Santa Forgot campaign

CHRISTMAS can be difficult for those struggling with Alzheimer’s disease. But Manchester seems to be at the forefront of improving the lives of those affected during the festive period by introducing a new ‘Santa Forgot’ campaign. Morgan Driver spoke to Dr David Brough from the University of Manchester on his ground-breaking research that could change the way we treat the symptoms of the disease.

Christmas is a time for family, celebration and making lasting memories. But for those living with Alzheimer’s disease, the festive period can be bittersweet, and a cause for stress and frustration. Parties and large gatherings can cause over-stimulation, agitation and confusion for those affected, and in turn, it can be difficult for friends and family to enjoy the festivities.

Around 500,000 people in the UK suffer from the disease and there is no known cure to stop the symptoms from worsening over time.

Recently, projects across Manchester have been aimed towards bringing some Christmas cheer back into the lives of those struggling, by encouraging more support for research into the disease. Northern Quarter agency, Reason Digital, worked with Alzheimer’s Research UK on the launch of its newest digital Christmas campaign, #SantaForgot.

The Santa Forgot campaign, which aims to encourage viewers to donate money to vital research into the disease, struck a chord with many, and has been viewed over 500,000 times on Facebook. The video sends the message that “if Santa has a disease, research can find a way to fix it,” suggesting there is hope for those suffering, and highlighting the value of scientific research into the area.

In August of this year, Dr David Brough led his team at the University of Manchester on a vital research project, the results of which suggested that memory loss could be completely reversed by anti-inflammatory drugs, which are most commonly used for period pains.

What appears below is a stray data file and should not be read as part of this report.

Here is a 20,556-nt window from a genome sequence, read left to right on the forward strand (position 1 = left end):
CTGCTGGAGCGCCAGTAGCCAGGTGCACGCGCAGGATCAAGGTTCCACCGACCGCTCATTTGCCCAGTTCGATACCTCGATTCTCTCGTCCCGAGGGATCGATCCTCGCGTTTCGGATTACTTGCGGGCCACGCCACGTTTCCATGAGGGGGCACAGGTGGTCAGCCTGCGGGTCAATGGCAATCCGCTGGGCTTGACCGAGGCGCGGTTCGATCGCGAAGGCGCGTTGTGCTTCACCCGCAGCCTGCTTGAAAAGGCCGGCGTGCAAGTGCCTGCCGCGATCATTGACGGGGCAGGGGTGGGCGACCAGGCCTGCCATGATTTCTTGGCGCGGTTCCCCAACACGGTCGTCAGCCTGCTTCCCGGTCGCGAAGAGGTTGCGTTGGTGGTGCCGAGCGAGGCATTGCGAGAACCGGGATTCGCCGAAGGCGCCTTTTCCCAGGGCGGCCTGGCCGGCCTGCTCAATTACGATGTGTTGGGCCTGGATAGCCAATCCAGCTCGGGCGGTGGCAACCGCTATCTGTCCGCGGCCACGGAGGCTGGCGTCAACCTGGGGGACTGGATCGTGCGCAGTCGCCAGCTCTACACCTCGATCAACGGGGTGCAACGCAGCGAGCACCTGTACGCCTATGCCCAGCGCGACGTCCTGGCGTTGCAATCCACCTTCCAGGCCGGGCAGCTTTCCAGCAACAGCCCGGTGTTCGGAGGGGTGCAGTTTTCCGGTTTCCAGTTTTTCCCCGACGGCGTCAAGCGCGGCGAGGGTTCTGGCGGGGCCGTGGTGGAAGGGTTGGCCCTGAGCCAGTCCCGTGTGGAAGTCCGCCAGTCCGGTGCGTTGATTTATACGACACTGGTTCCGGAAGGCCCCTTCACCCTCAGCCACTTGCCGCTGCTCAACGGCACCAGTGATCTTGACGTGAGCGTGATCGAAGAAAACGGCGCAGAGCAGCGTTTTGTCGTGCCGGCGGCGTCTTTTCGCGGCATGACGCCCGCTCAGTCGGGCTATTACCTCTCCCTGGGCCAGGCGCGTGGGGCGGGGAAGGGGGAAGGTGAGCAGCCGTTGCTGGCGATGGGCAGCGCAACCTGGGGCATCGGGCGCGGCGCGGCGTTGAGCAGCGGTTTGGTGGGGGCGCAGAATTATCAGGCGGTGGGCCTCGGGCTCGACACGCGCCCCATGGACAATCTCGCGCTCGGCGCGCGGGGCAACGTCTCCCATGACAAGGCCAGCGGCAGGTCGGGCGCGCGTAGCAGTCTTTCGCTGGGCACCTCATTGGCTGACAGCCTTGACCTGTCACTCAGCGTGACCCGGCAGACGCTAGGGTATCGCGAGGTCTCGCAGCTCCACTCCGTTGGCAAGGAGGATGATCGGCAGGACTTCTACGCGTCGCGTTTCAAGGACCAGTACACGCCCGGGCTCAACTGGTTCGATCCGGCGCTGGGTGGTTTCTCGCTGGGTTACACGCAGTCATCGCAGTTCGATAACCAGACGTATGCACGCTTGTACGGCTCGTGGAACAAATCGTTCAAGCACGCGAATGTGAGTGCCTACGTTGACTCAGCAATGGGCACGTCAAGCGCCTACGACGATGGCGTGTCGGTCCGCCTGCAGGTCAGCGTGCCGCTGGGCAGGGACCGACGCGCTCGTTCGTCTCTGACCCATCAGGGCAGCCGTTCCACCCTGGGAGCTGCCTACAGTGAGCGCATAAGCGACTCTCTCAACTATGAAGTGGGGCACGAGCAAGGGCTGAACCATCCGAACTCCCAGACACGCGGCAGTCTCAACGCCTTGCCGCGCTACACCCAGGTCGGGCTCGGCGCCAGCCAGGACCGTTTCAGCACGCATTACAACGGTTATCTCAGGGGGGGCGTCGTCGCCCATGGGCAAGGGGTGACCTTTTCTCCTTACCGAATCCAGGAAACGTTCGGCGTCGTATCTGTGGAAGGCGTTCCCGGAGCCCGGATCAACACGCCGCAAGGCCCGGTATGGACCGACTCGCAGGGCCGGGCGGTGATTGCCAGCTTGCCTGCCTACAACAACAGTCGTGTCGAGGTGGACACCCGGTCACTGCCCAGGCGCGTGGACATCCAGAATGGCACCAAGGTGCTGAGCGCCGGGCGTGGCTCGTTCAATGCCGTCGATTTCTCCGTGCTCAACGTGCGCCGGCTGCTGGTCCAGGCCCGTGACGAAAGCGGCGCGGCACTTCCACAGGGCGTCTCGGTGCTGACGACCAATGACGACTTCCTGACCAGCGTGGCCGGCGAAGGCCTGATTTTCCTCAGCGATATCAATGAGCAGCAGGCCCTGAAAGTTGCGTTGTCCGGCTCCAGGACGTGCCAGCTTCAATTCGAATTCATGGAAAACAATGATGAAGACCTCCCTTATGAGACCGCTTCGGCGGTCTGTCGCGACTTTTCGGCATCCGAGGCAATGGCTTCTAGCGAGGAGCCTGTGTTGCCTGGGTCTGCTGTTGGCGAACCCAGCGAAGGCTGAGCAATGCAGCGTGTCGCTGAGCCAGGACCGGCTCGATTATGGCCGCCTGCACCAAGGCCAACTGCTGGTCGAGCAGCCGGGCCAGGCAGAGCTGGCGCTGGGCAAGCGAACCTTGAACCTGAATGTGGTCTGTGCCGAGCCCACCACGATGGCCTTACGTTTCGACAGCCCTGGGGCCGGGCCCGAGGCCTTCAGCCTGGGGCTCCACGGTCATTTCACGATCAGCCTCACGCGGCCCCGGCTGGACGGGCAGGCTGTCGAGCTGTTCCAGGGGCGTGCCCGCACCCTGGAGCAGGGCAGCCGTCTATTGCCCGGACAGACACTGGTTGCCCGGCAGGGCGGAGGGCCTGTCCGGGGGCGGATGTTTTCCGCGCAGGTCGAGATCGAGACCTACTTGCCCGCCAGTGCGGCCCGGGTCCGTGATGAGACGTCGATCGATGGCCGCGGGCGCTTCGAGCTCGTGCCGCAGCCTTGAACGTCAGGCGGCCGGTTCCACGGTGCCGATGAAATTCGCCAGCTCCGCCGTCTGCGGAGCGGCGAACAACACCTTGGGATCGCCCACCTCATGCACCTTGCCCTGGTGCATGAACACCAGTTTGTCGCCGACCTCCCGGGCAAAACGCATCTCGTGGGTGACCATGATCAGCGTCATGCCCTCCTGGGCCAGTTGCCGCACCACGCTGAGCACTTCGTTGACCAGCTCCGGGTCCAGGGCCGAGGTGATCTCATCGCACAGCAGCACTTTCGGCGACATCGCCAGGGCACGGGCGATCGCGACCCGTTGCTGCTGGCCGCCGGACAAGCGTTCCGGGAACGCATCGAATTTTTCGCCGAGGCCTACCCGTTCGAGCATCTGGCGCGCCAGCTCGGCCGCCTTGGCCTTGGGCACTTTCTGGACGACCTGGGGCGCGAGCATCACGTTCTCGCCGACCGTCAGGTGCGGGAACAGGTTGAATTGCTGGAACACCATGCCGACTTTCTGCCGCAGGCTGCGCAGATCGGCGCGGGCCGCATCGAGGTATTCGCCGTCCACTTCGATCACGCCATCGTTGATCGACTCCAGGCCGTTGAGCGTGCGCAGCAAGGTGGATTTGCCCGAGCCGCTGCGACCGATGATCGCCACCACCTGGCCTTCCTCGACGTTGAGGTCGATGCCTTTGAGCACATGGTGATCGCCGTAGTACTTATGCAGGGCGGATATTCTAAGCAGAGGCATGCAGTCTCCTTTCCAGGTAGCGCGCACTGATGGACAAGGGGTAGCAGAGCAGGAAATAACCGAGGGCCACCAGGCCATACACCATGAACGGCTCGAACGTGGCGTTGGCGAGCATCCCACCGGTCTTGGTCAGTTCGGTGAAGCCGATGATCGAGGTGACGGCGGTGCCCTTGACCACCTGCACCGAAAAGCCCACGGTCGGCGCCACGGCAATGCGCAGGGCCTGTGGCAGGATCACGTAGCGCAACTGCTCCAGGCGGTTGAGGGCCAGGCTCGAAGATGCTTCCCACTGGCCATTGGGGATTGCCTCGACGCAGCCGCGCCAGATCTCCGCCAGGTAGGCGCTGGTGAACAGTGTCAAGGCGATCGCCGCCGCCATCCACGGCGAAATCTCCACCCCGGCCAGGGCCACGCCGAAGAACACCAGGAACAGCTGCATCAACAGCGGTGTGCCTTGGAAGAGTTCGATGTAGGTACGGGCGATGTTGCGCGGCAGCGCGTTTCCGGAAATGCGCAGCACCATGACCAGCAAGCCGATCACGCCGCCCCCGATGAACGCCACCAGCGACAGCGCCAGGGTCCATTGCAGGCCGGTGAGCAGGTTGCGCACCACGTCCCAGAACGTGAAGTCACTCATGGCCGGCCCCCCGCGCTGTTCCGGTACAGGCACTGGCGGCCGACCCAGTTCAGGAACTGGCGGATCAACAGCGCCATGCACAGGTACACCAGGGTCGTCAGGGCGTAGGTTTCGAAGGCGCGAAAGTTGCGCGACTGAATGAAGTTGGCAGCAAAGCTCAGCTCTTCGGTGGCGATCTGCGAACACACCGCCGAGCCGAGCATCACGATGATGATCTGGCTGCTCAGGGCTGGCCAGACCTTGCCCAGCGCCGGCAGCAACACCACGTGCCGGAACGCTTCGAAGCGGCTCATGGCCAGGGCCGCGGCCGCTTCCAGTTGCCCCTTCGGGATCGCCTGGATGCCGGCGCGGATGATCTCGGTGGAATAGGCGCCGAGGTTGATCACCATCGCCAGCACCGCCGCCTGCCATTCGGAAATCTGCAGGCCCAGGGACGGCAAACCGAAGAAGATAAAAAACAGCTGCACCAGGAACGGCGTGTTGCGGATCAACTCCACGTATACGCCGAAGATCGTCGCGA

Now, the team have  designed and planned a trial with a lead clinician, and are now trying to raise the necessary funds through the Santa Forgot campaign in order to run the trial.

” It is a very interesting area of research and could potentially yield life changing breakthroughs, so these are exciting times to be involved.” – Dr Brough

Dr Brough, who has been conducting study on inflammation and how it affects the brain for over 15 years, said that because the drug is already available on the market, it should reach patients in a shorter amount of time than it would if they were to try to develop completely new drugs.

Photo credit- Pixabay
Photo credit- Pixabay

“The costs of getting a new drug into the clinic are enormous, over a billion pounds, and it will take over 10 years. The rate of attrition is also very high with very few drugs actually making it through the pipeline. Drugs that are already available, but that can be re-purposed for a new use, like we are proposing, bypass this problem.” Dr Brough said.

The trial was conducted on transgenic mice that develop symptoms of Alzheimer’s and found that those treated with mefanic acid (the inflammatory drug) saw memory loss completely reverse back to a normal level as seen in mice without the disease.

In theory, if further trials are successful, the drug could be used to slow or even halt the progressive cognitive impairment found in Alzheimer’s sufferers.

Another study this week found that flashing light therapy might be another way to treat those with Alzheimer’s. Researchers in Massachusetts found that flashing lights encourage protective cells to destroy harmful proteins that accumulate in the brains of those with this particular form of dementia.

For now, however, the research has only been conducted on rodents, so it cannot be said for certain that the flashing and flickering lights of the festive season will help to ease the symptoms of the disease for human sufferers.

But there are many ways that family and friends can help to reduce the stress of Christmas this year for those with Alzheimer’s and dementia.

To donate money to the Santa Forgot campaign, click here.

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